First South American thoughts

I somehow ended up taking a work related week long trip to Peru – made the decision thursday, and here I am! This is exciting for me, as I have never been to South America, and I am beyond thrilled to discover this continent (or at least a tiny part of it). Working for CGSGI, I have been researching and writing about poverty in Peru and Colombia (where we work), but this trip will be an opportunity to get a much more holistic and real understanding of the dynamics at play. In Peru, the stats are staggering: over 40% of the population lives in poverty, and that in spite of strong and sustained economic growth – 9% last year, the highest rate among South American countries. In one of the regions we work in, Cajamarca, mining is the economic engine. Nonetheless, nearly half the children under 5 in that region suffer from chronic malnutrition…. Meanwhile, the central government collected nearly $2 billion in tax revenues from mining companies, but this has failed to translate into improved quality of life for impoverished Peruvians.

Anyway — I cannot wait to visit the sites of our project work, and to experience it for myself. It’s 2:20 am, and I am wired! 
In terms of first impressions, the Lima airport at midnight was chock full of American missionaries… There were probably 200 missionaries, mostly middle aged/older people. I have no doubt that they come and do work in good faith here, probably contributing to poverty alleviation in some way or another. Regardless, I have a fundamental issue with aid that is tied to religious proselytizing. Particularly in this part of the world, where Christianity wreaked such havoc. While I was waiting in line at immigration, I kept wondering how the Peruvians perceived this. Perhaps they are despondent, and this is just part of the landscape. Maybe they think Americans are mighty, mighty strange. Who knows. In the mix, we also had an enormous tour group of older Japanese people, most of them wearing those fancy face masks…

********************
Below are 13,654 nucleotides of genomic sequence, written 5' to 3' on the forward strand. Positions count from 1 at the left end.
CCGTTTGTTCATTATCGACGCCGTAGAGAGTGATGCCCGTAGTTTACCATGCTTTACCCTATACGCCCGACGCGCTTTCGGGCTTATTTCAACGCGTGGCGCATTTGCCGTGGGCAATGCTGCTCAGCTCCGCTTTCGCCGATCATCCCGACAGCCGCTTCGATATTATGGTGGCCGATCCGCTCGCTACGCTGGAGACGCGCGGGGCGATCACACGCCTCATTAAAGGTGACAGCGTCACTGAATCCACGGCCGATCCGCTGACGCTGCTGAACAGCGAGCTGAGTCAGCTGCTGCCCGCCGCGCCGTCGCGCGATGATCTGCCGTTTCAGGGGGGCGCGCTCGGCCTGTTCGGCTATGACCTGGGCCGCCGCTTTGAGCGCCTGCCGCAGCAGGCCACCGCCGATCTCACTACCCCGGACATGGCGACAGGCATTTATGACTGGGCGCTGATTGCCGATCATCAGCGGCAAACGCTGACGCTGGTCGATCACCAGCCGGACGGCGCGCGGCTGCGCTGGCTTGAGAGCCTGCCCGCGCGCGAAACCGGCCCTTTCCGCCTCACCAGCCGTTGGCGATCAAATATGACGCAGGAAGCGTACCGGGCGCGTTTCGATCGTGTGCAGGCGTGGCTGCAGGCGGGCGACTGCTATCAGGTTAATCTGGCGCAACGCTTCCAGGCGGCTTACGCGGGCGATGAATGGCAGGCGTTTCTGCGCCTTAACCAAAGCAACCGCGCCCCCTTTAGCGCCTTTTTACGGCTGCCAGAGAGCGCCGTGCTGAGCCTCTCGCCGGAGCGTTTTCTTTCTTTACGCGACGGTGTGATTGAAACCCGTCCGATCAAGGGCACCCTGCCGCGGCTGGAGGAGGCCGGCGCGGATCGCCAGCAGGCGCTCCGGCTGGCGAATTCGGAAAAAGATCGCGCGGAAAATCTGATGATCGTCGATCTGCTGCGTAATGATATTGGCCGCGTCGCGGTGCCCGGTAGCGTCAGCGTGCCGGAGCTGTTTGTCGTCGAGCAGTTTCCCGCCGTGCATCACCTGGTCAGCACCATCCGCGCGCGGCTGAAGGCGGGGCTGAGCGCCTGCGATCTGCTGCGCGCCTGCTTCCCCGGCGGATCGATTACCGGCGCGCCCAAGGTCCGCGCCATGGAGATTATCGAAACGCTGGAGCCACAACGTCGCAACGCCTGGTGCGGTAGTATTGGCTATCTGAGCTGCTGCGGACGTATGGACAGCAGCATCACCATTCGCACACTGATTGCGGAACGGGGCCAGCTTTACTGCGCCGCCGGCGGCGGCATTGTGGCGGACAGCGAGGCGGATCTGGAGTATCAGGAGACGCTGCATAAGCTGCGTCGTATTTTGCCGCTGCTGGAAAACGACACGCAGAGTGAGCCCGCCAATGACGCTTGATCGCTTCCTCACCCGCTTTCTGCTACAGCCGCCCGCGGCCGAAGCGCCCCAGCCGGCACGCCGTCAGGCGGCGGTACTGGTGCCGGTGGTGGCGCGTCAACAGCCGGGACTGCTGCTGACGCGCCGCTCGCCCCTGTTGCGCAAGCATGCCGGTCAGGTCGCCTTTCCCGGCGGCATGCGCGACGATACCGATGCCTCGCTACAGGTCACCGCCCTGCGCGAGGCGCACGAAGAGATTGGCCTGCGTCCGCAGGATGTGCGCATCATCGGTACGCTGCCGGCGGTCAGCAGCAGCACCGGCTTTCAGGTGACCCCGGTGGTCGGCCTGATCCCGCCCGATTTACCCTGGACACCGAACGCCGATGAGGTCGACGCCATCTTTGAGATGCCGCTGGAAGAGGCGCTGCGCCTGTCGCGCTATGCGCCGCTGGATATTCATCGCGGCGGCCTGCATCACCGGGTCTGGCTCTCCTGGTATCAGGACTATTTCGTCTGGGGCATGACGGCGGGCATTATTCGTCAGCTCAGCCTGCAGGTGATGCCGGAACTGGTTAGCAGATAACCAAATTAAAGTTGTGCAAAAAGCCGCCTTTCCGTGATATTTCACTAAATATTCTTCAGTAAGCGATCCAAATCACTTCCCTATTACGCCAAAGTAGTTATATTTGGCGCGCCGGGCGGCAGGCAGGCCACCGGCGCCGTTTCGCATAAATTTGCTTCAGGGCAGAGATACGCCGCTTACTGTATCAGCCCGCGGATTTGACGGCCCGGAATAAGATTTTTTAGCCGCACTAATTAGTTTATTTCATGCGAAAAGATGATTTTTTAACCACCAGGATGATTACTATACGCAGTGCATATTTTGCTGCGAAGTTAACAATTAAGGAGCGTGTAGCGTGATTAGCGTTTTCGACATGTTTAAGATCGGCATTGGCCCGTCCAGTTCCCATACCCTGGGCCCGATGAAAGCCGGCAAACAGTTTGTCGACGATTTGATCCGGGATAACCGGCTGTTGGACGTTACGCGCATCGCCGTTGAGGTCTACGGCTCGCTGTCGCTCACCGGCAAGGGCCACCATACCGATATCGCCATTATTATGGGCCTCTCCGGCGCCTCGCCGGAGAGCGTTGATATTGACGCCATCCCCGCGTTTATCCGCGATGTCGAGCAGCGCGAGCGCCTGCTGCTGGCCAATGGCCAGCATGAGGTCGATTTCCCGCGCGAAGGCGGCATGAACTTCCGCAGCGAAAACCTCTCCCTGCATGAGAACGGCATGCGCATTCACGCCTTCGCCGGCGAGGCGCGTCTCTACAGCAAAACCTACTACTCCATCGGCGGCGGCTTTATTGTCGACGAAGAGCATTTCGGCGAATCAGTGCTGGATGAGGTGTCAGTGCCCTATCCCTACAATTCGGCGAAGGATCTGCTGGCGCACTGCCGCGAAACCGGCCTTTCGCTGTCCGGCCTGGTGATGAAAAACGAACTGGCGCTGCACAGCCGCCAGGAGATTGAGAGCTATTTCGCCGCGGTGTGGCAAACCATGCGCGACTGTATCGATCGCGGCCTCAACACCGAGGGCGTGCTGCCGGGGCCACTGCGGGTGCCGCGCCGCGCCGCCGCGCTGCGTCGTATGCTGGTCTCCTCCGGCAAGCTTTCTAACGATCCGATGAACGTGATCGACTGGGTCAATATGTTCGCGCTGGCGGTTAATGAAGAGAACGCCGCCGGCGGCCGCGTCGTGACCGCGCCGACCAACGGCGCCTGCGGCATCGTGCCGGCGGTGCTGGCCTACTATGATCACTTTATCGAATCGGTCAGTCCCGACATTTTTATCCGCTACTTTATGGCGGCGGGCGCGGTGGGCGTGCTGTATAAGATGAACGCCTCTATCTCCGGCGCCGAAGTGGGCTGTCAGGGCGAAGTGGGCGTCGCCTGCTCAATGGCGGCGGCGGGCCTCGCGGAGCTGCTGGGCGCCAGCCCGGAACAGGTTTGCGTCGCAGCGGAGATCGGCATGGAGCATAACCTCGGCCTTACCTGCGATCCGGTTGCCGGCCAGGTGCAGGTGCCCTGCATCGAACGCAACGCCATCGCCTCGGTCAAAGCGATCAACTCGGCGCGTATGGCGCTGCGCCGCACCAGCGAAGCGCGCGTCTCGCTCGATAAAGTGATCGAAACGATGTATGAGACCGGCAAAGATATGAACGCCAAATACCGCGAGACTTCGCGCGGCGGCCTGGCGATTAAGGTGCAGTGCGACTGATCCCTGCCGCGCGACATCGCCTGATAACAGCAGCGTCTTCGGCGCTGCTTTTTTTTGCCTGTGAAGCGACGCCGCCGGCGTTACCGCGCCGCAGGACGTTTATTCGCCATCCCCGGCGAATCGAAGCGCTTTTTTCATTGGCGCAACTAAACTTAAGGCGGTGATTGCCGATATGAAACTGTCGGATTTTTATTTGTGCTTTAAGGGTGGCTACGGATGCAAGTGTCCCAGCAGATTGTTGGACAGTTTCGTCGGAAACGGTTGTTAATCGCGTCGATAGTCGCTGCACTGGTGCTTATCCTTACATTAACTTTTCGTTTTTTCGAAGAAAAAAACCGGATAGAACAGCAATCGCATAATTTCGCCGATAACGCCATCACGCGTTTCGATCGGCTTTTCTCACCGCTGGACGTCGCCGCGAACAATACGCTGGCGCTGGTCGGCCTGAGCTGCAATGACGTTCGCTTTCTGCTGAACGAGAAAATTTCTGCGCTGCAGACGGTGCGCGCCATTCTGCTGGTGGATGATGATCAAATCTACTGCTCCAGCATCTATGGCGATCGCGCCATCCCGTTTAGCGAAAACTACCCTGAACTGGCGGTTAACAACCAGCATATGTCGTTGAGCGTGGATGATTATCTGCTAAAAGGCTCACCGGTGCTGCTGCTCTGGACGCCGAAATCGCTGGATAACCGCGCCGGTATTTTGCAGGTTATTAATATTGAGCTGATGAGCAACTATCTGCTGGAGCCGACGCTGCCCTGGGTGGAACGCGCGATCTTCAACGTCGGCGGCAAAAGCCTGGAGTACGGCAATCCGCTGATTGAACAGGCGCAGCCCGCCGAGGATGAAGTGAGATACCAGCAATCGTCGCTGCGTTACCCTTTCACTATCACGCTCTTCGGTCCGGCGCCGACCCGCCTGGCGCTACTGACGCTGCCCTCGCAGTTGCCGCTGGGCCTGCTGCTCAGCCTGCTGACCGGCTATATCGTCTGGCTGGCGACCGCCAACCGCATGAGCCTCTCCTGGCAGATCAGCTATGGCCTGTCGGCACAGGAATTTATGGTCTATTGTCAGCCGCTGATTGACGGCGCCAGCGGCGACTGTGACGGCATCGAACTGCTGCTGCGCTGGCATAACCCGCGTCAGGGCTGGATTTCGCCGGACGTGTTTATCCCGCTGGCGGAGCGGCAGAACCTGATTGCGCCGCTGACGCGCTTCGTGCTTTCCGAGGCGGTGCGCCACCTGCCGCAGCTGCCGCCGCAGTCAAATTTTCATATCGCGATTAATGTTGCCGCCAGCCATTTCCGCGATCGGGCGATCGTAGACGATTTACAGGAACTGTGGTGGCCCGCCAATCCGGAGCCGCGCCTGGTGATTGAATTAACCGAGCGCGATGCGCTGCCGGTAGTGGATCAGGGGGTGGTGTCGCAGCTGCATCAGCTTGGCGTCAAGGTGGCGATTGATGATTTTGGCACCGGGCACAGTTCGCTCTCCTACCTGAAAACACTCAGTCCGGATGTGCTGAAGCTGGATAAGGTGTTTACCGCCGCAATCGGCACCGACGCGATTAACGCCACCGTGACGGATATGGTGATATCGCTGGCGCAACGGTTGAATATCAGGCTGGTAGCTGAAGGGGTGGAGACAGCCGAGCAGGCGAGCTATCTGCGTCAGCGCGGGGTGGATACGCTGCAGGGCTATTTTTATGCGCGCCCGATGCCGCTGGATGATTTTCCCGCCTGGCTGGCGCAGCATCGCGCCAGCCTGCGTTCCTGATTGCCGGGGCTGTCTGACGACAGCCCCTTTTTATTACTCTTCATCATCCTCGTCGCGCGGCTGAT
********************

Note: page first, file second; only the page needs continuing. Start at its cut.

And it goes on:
To finish off, a collection of infuriating stories from this past week: 
Firestone and workers’ rights violations in Liberia (and their $30 million Superbowl ad…)
– This isn’t so much infuriating as disappointing – ECOWAS gives $100K to Liberia to fight the invasion of caterpillars which is decimating the country’s agricultural sector. $100K? Seriously? Not that ECOWAS should be giving more, but perhaps more substantial help should be making its way….
– And, of course, another story of refugee abuse. I long for the day when people fleeing tragedy will be treated with dignity and respect.  

2 thoughts on “First South American thoughts

  1. “In terms of first impressions, the Lima airport at midnight was chock full of American missionaries… There were probably 200 missionaries, mostly middle aged/older people. I have no doubt that they come and do work in good faith here, probably contributing to poverty alleviation in some way or another. Regardless, I have a fundamental issue with aid that is tied to religious proselytizing. Particularly in this part of the world, where Christianity wreaked such havoc. While I was waiting in line at immigration, I kept wondering how the Peruvians perceived this. Perhaps they are despondent, and this is just part of the landscape. Maybe they think Americans are mighty, mighty strange.”

    So should those 200 missionaries, along with the 200 that show up today, tomorrow and the next day just stop what they are doing and go home? What about all of the other missionaries around the world…should they go home as well? What impact would that have on the very work and spirit you are trying to engender?

    I am not here to defend any past abuses, but I do not see how you can include every Christian into whatever stereotype you have formed about them. How much havoc are those 200 missionaries and all their counterparts wreaking there now?

    As far as what the Peruvians think…I don’t know…maybe they appreciate it…maybe a young child feels loved.

    And if you think American’s are so strange then why are you working for one?

    Your attitude comes across rather snobbish. If you truly have a heart for the poor then maybe you could find it in yourself to work with and encourage those you criticize, who are helping the same people you claim to be serving. Your attitude makes your claim a little disingenuous.

    If you look at reality, at the actual work that is being done and who is doing it, rather than buying into “public opinion” you may just have a change of heart. It is really a shame that politics has to enter the space of service work.

    Now that I got that off my chest, I do wish you success in your efforts and respect and appreciate the work you do.

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